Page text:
About a week ago, I replayed Legacy of Kain: Defiance so I could tell the story and background to cookiemonger, and show her what the characters and dialogue were like. You could say it was like a show-and-tell thing, from a certain point of view. Afterward, she shared Assassin’s Creed 2 with me. (It was my first time, lol.)

I noticed, as I was playing through Defiance, how it hasn’t really aged well. I’m not sure if I noticed before, but unlike the many and varied boss fights of the original Soul Reaver, the boss fights in Defiance are straightforward slug-fests. It’s the first time in the series I remember seeing a health bar on the screen for an enemy.

Thinking back on when I played the first entry in the Soul Reaver series, I remember being really impressed with how solving the (now somewhat inane) puzzles to progress through a particular region, would provide you with the means to destroy the boss at the end of the level. Take Melchiah’s meat-packing factory level for example.

As you progressed through the level, started up conveyer belts, reattached chains, and realigned fallen and rusted gear assemblies, and in the climactic battle, you started up the giant meat grinder, lured Melchiah into the assembly, and made hamburger out of the lumbering jerk. Only Dumah’s fight was as well-integrated.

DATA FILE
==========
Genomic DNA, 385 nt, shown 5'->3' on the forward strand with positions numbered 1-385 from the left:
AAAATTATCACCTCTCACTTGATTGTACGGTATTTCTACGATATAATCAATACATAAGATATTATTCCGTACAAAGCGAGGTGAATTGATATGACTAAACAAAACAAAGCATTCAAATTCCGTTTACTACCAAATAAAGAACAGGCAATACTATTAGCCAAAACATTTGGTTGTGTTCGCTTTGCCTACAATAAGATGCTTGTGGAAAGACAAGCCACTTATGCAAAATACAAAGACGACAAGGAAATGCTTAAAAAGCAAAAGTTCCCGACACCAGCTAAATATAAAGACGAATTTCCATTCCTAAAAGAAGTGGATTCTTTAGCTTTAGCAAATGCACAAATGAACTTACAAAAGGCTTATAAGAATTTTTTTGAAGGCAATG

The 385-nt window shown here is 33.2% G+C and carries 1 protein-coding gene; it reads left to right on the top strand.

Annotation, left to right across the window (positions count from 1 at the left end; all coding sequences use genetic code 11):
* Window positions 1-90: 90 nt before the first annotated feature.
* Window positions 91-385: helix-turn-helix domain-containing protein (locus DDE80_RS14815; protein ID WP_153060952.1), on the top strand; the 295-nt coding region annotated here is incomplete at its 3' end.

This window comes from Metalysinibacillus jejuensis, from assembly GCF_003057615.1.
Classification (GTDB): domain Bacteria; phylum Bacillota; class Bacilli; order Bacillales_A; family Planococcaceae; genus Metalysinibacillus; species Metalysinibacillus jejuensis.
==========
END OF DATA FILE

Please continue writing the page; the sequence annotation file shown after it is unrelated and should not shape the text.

But one of the things that’s emphasized is Raziel’s frailty in comparison to these godlike hulks of mutant vampire flesh. In the duel with Zephon, you set alight his spider eggs and heave them at him. In the fight with Rahab, you smash the windows to take advantage of his vulnerability to sunlight. All are puzzle-boss fights.

Never mind the fact that Defiance is my favorite entry in the series, since you get to play as both the powerhouse Kain when he’s at his most powerful, and it lends a great deal of awesome to uniting the twin franchise, tying up a lot of loose ends and making way for a plethora of generic sequels if they so desired.

You also get to see Raziel achieve the same level of nigh-unstoppable power that Kain has (but still not quite his equal) by the end of game. But the game has some flaws that are difficult to ignore. I wonder if it will still captivate me five years from now?